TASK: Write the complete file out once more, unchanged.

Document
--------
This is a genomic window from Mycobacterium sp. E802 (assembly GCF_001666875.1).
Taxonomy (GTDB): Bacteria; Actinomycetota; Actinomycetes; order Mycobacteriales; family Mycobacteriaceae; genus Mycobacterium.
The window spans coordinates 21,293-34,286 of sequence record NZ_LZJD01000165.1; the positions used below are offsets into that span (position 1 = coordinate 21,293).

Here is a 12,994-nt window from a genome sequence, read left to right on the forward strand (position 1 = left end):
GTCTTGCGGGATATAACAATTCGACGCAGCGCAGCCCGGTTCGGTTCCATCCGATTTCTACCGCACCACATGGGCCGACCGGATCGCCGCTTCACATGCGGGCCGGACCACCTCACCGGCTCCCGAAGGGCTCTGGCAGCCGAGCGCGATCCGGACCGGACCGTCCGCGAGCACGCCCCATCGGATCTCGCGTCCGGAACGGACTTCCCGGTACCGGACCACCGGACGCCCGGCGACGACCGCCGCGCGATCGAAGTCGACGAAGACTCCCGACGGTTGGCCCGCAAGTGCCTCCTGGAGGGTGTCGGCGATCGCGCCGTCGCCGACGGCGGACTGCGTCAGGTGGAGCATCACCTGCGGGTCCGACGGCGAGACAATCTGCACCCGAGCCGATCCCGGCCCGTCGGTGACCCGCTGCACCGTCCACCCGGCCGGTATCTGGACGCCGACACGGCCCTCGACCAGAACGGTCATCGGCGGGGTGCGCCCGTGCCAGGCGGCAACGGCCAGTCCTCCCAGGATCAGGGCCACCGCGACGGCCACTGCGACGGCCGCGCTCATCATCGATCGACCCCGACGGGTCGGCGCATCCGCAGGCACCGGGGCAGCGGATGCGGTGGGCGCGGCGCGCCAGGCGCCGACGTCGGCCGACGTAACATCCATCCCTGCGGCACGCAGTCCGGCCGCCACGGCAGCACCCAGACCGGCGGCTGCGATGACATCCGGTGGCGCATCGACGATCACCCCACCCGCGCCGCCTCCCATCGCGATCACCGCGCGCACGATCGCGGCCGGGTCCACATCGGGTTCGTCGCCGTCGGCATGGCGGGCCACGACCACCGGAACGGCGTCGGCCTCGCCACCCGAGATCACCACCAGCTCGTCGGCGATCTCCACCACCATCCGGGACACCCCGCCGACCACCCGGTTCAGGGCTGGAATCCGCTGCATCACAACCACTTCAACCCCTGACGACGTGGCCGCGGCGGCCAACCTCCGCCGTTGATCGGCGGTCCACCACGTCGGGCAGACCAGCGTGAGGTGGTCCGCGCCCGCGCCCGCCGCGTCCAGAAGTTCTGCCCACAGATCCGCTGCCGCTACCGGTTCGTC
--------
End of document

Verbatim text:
This is a genomic window from Mycobacterium sp. E802 (assembly GCF_001666875.1).
Taxonomy (GTDB): Bacteria; Actinomycetota; Actinomycetes; order Mycobacteriales; family Mycobacteriaceae; genus Mycobacterium.
The window spans coordinates 21,293-34,286 of sequence record NZ_LZJD01000165.1; the positions used below are offsets into that span (position 1 = coordinate 21,293).

Here is a 12,994-nt window from a genome sequence, read left to right on the forward strand (position 1 = left end):
GTCTTGCGGGATATAACAATTCGACGCAGCGCAGCCCGGTTCGGTTCCATCCGATTTCTACCGCACCACATGGGCCGACCGGATCGCCGCTTCACATGCGGGCCGGACCACCTCACCGGCTCCCGAAGGGCTCTGGCAGCCGAGCGCGATCCGGACCGGACCGTCCGCGAGCACGCCCCATCGGATCTCGCGTCCGGAACGGACTTCCCGGTACCGGACCACCGGACGCCCGGCGACGACCGCCGCGCGATCGAAGTCGACGAAGACTCCCGACGGTTGGCCCGCAAGTGCCTCCTGGAGGGTGTCGGCGATCGCGCCGTCGCCGACGGCGGACTGCGTCAGGTGGAGCATCACCTGCGGGTCCGACGGCGAGACAATCTGCACCCGAGCCGATCCCGGCCCGTCGGTGACCCGCTGCACCGTCCACCCGGCCGGTATCTGGACGCCGACACGGCCCTCGACCAGAACGGTCATCGGCGGGGTGCGCCCGTGCCAGGCGGCAACGGCCAGTCCTCCCAGGATCAGGGCCACCGCGACGGCCACTGCGACGGCCGCGCTCATCATCGATCGACCCCGACGGGTCGGCGCATCCGCAGGCACCGGGGCAGCGGATGCGGTGGGCGCGGCGCGCCAGGCGCCGACGTCGGCCGACGTAACATCCATCCCTGCGGCACGCAGTCCGGCCGCCACGGCAGCACCCAGACCGGCGGCTGCGATGACATCCGGTGGCGCATCGACGATCACCCCACCCGCGCCGCCTCCCATCGCGATCACCGCGCGCACGATCGCGGCCGGGTCCACATCGGGTTCGTCGCCGTCGGCATGGCGGGCCACGACCACCGGAACGGCGTCGGCCTCGCCACCCGAGATCACCACCAGCTCGTCGGCGATCTCCACCACCATCCGGGACACCCCGCCGACCACCCGGTTCAGGGCTGGAATCCGCTGCATCACAACCACTTCAACCCCTGACGACGTGGCCGCGGCGGCCAACCTCCGCCGTTGATCGGCGGTCCACCACGTCGGGCAGACCAGCGTGAGGTGGTCCGCGCCCGCGCCCGCCGCGTCCAGAAGTTCTGCCCACAGATCCGCTGCCGCTACCGGTTCGTC